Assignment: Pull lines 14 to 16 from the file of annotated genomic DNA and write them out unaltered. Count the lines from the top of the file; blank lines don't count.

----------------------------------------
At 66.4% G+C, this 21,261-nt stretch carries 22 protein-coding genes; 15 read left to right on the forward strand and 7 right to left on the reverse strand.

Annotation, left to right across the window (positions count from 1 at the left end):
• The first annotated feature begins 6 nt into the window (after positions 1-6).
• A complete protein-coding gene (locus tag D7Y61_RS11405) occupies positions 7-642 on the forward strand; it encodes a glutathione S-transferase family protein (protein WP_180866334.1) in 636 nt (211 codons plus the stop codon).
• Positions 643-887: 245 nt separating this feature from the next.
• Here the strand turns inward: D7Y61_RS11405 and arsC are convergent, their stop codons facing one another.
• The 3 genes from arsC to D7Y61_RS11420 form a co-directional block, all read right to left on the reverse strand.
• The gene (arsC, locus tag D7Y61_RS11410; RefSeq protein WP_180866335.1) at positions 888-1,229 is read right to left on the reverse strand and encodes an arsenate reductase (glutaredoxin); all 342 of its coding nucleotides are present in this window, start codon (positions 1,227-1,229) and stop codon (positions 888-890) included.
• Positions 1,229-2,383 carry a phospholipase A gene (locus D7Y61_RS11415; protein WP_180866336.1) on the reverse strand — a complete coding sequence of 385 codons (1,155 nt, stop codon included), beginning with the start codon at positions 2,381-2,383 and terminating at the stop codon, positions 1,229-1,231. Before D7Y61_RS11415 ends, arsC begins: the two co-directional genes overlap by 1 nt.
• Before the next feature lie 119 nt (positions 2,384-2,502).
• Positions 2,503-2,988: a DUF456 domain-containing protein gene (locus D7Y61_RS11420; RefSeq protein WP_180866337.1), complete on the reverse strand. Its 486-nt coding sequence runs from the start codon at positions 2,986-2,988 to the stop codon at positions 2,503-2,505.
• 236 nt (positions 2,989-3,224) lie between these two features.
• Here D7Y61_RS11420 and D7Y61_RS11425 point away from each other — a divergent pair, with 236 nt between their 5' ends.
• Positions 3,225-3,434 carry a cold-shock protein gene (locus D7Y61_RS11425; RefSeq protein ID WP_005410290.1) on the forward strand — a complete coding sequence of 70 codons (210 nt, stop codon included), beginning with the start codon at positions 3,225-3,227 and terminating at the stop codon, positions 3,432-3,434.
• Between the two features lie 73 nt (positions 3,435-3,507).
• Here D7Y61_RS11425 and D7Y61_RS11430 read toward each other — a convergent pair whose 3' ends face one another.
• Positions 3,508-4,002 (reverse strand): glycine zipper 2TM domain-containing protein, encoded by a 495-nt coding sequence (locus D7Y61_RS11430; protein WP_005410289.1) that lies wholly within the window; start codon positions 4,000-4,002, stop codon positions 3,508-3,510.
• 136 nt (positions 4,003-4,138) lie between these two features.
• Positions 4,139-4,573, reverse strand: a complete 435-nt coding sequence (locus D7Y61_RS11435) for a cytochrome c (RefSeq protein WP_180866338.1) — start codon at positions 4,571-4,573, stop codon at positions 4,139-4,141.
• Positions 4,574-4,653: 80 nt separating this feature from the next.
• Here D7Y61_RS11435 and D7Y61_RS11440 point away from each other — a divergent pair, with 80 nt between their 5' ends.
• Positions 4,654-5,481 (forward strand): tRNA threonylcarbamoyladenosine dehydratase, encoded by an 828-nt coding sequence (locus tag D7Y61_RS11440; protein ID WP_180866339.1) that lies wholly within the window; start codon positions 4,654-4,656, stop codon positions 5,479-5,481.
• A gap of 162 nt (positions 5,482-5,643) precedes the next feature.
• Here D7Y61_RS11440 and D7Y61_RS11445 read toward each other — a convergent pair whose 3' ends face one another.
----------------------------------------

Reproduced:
• Positions 3,225-3,434 carry a cold-shock protein gene (locus D7Y61_RS11425; RefSeq protein ID WP_005410290.1) on the forward strand — a complete coding sequence of 70 codons (210 nt, stop codon included), beginning with the start codon at positions 3,225-3,227 and terminating at the stop codon, positions 3,432-3,434.
• Between the two features lie 73 nt (positions 3,435-3,507).
• Here D7Y61_RS11425 and D7Y61_RS11430 read toward each other — a convergent pair whose 3' ends face one another.